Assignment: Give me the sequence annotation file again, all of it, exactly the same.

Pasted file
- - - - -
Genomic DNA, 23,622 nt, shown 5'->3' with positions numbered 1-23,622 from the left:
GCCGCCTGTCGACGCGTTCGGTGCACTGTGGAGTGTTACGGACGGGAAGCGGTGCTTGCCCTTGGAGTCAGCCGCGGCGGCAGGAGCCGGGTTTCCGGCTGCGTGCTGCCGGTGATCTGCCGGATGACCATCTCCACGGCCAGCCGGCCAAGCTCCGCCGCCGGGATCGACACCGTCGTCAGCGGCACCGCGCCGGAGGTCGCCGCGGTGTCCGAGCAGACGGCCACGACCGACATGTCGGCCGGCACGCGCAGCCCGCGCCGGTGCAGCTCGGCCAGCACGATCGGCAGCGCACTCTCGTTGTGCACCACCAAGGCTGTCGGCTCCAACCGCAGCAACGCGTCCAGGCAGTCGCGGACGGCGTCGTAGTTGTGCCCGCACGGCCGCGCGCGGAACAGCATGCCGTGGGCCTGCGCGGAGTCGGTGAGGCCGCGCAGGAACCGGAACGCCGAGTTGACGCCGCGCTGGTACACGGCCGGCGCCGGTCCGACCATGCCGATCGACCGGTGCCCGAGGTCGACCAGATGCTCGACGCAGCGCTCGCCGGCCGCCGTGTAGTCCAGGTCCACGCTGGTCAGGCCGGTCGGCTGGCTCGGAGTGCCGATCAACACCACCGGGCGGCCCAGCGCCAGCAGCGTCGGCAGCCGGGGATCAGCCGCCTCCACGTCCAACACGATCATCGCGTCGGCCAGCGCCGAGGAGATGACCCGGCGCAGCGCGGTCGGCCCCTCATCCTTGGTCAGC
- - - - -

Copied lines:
Genomic DNA, 23,622 nt, shown 5'->3' with positions numbered 1-23,622 from the left:
GCCGCCTGTCGACGCGTTCGGTGCACTGTGGAGTGTTACGGACGGGAAGCGGTGCTTGCCCTTGGAGTCAGCCGCGGCGGCAGGAGCCGGGTTTCCGGCTGCGTGCTGCCGGTGATCTGCCGGATGACCATCTCCACGGCCAGCCGGCCAAGCTCCGCCGCCGGGATCGACACCGTCGTCAGCGGCACCGCGCCGGAGGTCGCCGCGGTGTCCGAGCAGACGGCCACGACCGACATGTCGGCCGGCACGCGCAGCCCGCGCCGGTGCAGCTCGGCCAGCACGATCGGCAGCGCACTCTCGTTGTGCACCACCAAGGCTGTCGGCTCCAACCGCAGCAACGCGTCCAGGCAGTCGCGGACGGCGTCGTAGTTGTGCCCGCACGGCCGCGCGCGGAACAGCATGCCGTGGGCCTGCGCGGAGTCGGTGAGGCCGCGCAGGAACCGGAACGCCGAGTTGACGCCGCGCTGGTACACGGCCGGCGCCGGTCCGACCATGCCGATCGACCGGTGCCCGAGGTCGACCAGATGCTCGACGCAGCGCTCGCCGGCCGCCGTGTAGTCCAGGTCCACGCTGGTCAGGCCGGTCGGCTGGCTCGGAGTGCCGATCAACACCACCGGGCGGCCCAGCGCCAGCAGCGTCGGCAGCCGGGGATCAGCCGCCTCCACGTCCAACACGATCATCGCGTCGGCCAGCGCCGAGGAGATGACCCGGCGCAGCGCGGTCGGCCCCTCATCCTTGGTCAGC